“My understanding is that my condition may be quite serious. However… my wish is that life should go on as normal. So… I’ll have the examination, and I’ll take whatever medications they advise. But I don’t want to know what they’re for. And I don’t want you inquiring into it any further.”

And Mr. Barrie respects this decision. Ultimately, the one who is ill has the final say, and one can never really know what they would do in the sick person’s position. So all they can do is be respectful of their wishes.

The night of the Peter Pan play arrives and everyone is excited to see it. Unfortunately, Sylvia once again falls ill, this time much worse than before. Peter still attends, but she has to miss it.

Mr. Barrie rushes to see her, but her mother won’t let him. George pipes up that she would want to see him, and once again everyone’s good intentions are at odds. What would she want? What is best for her? Which is more important?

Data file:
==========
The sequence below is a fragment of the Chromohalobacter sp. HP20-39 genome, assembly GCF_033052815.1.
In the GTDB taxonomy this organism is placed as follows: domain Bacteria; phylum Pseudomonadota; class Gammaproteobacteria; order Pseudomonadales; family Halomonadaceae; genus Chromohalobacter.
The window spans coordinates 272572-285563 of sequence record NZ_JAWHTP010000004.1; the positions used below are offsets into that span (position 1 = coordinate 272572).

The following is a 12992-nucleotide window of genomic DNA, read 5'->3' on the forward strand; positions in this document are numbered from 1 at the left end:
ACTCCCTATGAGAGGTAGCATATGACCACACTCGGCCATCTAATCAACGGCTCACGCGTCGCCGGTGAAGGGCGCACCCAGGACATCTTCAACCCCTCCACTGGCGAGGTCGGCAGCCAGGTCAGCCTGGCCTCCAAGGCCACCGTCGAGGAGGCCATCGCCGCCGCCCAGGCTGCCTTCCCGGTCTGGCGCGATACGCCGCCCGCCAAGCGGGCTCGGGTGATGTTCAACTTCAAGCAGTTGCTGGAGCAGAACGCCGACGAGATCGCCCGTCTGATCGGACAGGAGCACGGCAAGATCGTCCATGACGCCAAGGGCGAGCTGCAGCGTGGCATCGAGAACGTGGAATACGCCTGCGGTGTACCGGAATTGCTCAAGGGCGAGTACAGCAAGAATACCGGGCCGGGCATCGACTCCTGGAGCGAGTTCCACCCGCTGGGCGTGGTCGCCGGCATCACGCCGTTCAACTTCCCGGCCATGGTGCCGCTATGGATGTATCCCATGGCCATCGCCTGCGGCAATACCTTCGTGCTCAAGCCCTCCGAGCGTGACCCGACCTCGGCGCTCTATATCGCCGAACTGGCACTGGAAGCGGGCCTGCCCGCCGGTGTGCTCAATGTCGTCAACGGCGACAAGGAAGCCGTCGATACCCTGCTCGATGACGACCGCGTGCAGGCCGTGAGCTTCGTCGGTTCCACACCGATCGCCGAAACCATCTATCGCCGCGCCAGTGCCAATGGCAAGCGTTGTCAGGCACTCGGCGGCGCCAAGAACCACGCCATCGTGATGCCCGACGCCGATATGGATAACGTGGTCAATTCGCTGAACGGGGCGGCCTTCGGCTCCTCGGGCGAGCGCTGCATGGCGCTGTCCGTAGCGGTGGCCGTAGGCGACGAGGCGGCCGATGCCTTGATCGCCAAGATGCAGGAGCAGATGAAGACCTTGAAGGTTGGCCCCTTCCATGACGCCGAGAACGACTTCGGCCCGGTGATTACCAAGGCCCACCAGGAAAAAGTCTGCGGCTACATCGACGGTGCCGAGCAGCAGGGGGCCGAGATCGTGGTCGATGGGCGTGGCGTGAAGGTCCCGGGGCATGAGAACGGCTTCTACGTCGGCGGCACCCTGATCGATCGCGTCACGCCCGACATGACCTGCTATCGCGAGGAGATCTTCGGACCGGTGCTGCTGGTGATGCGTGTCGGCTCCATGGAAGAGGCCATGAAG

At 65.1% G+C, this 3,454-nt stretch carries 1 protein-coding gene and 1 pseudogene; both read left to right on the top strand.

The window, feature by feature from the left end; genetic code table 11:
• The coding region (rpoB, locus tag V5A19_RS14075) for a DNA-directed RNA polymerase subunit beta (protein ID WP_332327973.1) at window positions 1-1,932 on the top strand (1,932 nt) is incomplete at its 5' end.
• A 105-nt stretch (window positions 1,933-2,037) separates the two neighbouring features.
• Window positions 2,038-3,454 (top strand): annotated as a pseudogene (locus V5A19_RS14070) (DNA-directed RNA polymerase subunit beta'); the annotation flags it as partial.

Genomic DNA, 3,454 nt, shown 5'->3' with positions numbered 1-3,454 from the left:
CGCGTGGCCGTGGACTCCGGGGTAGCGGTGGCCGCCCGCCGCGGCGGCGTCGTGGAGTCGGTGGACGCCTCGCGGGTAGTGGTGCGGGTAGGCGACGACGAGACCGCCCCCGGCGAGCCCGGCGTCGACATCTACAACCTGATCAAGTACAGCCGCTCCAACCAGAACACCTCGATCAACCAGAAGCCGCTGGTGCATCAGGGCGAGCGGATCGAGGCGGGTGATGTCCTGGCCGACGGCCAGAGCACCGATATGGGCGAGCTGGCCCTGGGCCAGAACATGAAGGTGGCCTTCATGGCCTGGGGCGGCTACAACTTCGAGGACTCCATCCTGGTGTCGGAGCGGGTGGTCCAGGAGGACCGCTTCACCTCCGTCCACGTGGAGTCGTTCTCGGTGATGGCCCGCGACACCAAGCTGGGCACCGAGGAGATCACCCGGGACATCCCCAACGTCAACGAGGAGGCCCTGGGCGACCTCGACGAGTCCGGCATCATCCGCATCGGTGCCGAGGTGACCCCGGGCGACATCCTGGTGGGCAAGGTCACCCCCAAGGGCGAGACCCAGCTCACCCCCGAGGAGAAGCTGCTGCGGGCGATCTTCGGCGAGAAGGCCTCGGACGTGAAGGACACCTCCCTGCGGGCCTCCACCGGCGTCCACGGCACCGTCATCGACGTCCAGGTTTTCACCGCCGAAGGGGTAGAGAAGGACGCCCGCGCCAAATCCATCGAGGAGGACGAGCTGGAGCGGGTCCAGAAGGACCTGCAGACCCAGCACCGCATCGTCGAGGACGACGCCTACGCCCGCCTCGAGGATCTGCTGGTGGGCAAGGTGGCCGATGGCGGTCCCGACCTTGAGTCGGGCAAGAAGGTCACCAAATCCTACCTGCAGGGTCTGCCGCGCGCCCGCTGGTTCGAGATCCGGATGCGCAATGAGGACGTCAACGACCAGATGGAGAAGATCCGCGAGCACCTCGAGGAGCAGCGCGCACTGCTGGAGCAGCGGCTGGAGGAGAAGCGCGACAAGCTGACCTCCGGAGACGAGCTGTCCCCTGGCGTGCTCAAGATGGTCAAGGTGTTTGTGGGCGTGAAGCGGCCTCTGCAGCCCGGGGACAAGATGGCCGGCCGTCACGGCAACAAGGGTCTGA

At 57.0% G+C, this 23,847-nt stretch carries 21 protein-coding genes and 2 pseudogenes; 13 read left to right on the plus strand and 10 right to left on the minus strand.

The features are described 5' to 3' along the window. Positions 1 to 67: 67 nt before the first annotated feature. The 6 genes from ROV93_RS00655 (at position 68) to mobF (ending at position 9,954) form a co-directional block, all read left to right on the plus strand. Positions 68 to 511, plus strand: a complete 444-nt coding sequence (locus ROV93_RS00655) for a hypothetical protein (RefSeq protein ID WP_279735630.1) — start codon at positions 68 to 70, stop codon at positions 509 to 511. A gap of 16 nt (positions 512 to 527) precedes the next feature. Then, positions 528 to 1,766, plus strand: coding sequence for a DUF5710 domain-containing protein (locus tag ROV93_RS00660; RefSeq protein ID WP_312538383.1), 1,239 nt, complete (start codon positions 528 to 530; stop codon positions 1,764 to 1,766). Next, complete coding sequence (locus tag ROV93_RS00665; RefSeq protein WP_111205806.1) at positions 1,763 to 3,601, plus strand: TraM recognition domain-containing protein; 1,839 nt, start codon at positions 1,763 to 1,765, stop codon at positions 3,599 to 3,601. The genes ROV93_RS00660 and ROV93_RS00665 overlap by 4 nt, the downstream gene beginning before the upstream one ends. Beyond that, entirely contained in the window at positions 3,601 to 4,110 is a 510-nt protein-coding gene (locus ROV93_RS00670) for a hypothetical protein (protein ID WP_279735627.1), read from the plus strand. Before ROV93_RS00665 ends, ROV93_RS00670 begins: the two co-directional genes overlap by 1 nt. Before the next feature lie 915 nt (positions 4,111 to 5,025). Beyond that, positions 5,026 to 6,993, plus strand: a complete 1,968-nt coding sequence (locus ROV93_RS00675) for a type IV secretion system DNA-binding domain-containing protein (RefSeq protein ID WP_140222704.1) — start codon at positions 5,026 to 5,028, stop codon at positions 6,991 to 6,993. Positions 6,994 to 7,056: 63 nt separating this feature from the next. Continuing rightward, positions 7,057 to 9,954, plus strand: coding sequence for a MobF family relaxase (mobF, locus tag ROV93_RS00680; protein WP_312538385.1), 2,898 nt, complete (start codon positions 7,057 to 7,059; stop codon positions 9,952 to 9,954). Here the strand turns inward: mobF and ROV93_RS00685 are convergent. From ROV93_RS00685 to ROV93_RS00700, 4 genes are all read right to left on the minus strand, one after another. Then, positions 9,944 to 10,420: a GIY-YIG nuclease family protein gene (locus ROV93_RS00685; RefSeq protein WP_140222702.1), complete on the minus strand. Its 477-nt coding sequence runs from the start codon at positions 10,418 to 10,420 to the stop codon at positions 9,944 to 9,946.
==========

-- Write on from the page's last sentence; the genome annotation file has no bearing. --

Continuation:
George wins out and Mr. Barrie is able to see her. She claims to have had too much mending to do for the boys, and says she really did want to come but… it’s a weak ruse.

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After begging Mr. Barrie to “keep pretending until the end,” she shoos George away to the theater, saying it’s just been a “bad day.” Another quote that will be all too familiar to spoonies.

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The play is a grand success. Sylvia’s condition continues to worsen. And all of this leads to the iconic climax of the film – Mr. Barrie brings the play to Sylvia’s home, to show her Neverland. Even her mother is won over, clapping to bring Tinkerbell to live. And here, the film leaves the literal world, and we see Neverland as Sylvia passes from this world to the next.